Despite the hopes of drinks companies' finance departments, the days of hiring a celebrity to push a product are still upon us. Richard Corbett looks not only at when a tie-up with a star has gone right, but also at when it has gone wrong. When it goes wrong, though, has it not also gone right?

There is a story in soft drinks folklore associated with Red Bull’s arrival into the UK in the mid-90’s. In the days before they began selling 6bn cans a year, money was probably a bit tighter and the story goes that when the drink first arrived in London, undercover Red Bull operatives went into the more fashionable nightclubs and venues in the city and unloaded hundreds of empty Red Bull cans. As they danced to Technotronic or Chumbawumba, London’s fashionista elite inevitably began to enquire what this new drink was that they could see everywhere around them. It was not long before they were mixing Red Bull with vodka. London’s chic, hippest people were now drinking Red Bull and inevitably these opinion leaders were to be the best placed drinkers to influence a whole host of other consumers.

Whether the story is true or not I am afraid I cannot substantiate, I was not one of the fashionable elite who frequented these venues but if it is true then it is brilliant.

A bigger budget today enables Red Bull to recruit celebrities to endorse its brand and reach out to its chosen audience. It achieves a similar objective to the one that the company adopted initially in London. The science behind the celebrity endorsement concept stems from the idea that we are all social animals and are constantly taking cues on behaviour and decision by observing and imitating the actions of those with whom we look up to or whose opinions we value. Marketing gurus call these people ‘reference groups’.

Celebrity endorsements have been with us for many years, in fact Coca-Cola was at it over a hundred years ago when it persuaded Hilda Clarke, a music-hall performer, to endorse them. In the soft drinks world, probably the most ground-breaking example of recent times in terms of the sheer size of the contract was in late 1983 when PepsiCo paid Michael Jackson US$5m - in those days that was a lot of money (they had to pay out a little more than that after he stood a bit too close to the pyrotechnics during filming) – to endorse its namesake CSD. It was not that long after Thriller had been released and he was at the top of his game.

Celebrity endorsement remains a very prevalent – and important - marketing tool for soft drinks marketers: Even in the last week, we have seen Cindy Crawford revealed as the face behind PepsiCo’s Propel Zero. Cindy Crawford, I imagine, would not come cheap.

The intense rivalry between the cola giants has meant that soft drinks are at the forefront of celebrity endorsement. Both brands have been around for years, offer a similar proposition and deliver a similar experience; celebrities allow both companies to differentiate themselves to their audience in a way that their products probably do not. Thus, it is not surprising that they have invested millions over the years hiring the most high profile global celebrities to drink their brands.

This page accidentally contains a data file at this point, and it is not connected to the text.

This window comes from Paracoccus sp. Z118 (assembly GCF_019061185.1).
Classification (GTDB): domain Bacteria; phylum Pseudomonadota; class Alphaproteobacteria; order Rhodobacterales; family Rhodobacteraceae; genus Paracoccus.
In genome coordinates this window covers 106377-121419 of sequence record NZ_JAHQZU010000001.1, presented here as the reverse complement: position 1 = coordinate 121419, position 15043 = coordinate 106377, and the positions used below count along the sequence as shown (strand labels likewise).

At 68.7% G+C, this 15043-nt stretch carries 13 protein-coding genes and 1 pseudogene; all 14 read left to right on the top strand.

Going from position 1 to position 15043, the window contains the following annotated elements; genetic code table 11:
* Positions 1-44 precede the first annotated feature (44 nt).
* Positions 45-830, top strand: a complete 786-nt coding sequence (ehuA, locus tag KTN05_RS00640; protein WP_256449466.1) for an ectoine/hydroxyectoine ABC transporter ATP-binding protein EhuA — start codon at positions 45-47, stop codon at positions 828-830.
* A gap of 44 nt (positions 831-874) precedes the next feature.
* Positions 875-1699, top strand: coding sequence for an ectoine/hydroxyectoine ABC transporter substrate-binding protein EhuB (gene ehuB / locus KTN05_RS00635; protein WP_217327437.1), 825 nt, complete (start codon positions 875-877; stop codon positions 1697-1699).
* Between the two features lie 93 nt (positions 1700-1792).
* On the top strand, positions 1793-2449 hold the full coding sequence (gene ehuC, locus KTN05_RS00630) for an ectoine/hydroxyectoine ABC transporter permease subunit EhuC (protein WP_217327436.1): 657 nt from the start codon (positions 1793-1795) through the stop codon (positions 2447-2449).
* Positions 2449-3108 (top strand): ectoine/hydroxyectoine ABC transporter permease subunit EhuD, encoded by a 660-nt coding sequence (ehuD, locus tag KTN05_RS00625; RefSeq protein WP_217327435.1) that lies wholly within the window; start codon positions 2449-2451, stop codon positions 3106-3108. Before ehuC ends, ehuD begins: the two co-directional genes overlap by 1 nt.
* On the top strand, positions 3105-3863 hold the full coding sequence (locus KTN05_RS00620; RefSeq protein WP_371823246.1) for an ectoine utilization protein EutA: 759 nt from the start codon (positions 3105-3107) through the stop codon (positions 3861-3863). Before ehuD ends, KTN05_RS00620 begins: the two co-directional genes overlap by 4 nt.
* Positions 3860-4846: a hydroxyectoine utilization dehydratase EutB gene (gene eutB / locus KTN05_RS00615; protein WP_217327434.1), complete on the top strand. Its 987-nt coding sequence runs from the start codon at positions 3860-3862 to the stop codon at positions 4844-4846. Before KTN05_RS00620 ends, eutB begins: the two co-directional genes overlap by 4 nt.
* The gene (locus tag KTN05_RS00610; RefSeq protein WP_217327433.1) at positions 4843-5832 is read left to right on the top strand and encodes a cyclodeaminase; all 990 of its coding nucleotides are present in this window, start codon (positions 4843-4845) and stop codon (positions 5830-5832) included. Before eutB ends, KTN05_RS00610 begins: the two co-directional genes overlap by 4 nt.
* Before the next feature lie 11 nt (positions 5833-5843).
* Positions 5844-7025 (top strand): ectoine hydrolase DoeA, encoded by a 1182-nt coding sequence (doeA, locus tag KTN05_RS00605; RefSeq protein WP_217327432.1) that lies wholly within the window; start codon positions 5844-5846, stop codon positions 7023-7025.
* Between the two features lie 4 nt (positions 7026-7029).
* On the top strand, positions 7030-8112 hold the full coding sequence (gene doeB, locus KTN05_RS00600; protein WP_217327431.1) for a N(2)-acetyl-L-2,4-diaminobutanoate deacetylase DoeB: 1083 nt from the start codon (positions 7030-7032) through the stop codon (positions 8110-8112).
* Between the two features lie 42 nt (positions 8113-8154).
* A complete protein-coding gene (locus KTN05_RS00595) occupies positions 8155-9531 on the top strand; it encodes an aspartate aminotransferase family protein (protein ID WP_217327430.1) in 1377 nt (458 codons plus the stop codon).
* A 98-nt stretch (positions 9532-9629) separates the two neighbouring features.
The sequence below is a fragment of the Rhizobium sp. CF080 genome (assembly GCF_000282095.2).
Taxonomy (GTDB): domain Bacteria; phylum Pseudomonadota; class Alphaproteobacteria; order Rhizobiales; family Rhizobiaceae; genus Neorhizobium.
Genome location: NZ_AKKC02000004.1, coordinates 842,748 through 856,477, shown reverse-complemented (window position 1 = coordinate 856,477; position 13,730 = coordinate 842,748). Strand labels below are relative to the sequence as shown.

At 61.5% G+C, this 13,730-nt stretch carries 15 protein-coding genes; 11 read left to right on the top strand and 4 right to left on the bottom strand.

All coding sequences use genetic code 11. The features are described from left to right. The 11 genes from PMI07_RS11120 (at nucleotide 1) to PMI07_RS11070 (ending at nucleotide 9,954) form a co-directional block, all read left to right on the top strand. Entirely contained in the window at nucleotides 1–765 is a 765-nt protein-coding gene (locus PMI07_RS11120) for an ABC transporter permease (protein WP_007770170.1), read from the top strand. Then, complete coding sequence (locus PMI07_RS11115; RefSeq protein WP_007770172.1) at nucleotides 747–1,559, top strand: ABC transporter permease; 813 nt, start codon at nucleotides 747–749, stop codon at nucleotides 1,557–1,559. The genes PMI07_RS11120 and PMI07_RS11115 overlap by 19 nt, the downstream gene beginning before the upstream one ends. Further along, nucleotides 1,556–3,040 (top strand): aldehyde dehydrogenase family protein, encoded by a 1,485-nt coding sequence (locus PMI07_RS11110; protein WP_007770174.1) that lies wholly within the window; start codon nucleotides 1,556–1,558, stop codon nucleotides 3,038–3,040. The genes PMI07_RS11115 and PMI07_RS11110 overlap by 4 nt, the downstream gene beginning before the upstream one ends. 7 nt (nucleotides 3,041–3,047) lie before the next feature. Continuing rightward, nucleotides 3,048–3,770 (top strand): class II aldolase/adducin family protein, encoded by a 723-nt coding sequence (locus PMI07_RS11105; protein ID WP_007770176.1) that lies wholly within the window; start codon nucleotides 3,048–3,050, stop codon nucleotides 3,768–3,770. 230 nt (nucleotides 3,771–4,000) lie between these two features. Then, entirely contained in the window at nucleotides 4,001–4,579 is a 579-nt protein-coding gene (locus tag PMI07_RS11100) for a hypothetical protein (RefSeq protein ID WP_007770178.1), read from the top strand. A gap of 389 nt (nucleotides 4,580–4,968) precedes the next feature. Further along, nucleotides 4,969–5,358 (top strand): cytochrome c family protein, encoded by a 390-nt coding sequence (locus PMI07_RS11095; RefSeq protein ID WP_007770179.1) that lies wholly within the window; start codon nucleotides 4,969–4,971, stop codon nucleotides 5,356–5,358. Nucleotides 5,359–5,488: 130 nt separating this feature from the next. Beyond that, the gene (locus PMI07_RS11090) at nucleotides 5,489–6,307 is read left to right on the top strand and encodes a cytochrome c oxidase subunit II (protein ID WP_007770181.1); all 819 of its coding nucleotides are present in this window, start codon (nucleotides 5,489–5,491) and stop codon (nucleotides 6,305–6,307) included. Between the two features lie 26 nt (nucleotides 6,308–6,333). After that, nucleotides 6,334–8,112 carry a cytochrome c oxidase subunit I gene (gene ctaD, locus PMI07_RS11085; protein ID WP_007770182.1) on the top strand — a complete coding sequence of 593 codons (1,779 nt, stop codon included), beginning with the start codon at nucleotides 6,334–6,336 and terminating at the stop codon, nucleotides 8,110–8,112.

India, where the two go head-to-head on the celebrity endorsement front, provides as good an example as anywhere. Cricket is often considered another religion in India and it was quite a coup in January for Coca-Cola to announce that it had signed up cricketing genius Sachin Tendulkar - a player who enjoys god-like status in India (he endorses 20 brands in the county!). Tendulkar has gone up against another Indian cricketing icon, team captain Mahendra Singh Dhoni, who represents Pepsi. Dhoni scored a six to win the Cricket World Cup for India just last Saturday. It is a fascinating dual.

Judging by the size of the contracts, endorsements must have proved very effective, but experience has shown that it is not always a risk-free policy for drinks players. One's choice of celebrity is critical and even the most squeaky clean personalities may have something they did not mention on their CV. Tiger Woods is the obvious example; his Gatorade drink did not last long after it emerged that he was more active off the golf course than he was on it.

The popularity of soft drinks among children means that many companies opt for the safety and security of a cartoon character with Walt Disney being a popular source, often tied in to a new film’s release. It is unlikely that Winnie the Pooh is a secret class A drug user.

Controversial is not always a bad thing to be associated with though. It depends on your audience, as Red Bull showed when it enlisted Eminem, who in the past has regularly been on the borders of controversy. There are undoubtedly opportunities for the more risqué celebrity endorsements although I am not so sure that Charlie Sheen’s agent will be fielding many calls at the moment.

There are many other pitfalls that marketers must be conscious of: Firstly, the celebrity must actually drink the product they are endorsing. To be photographed with a rival brand provides a ‘head in hands’ moment for marketers and leaves the brand open to ridicule. The celebrity may have a shorter shelf life than expected as people who come into fashion often go out of fashion just as rapidly. The chosen one may be so much in vogue that they sign up to too many products, thereby diluting their impact.

Celebrity endorsement has proved very successful for soft drink players, but the past is littered with blunders and companies must be wary. You are always walking a tight rope when you are reliant on a celebrity who is under the spotlight 24 hours a day.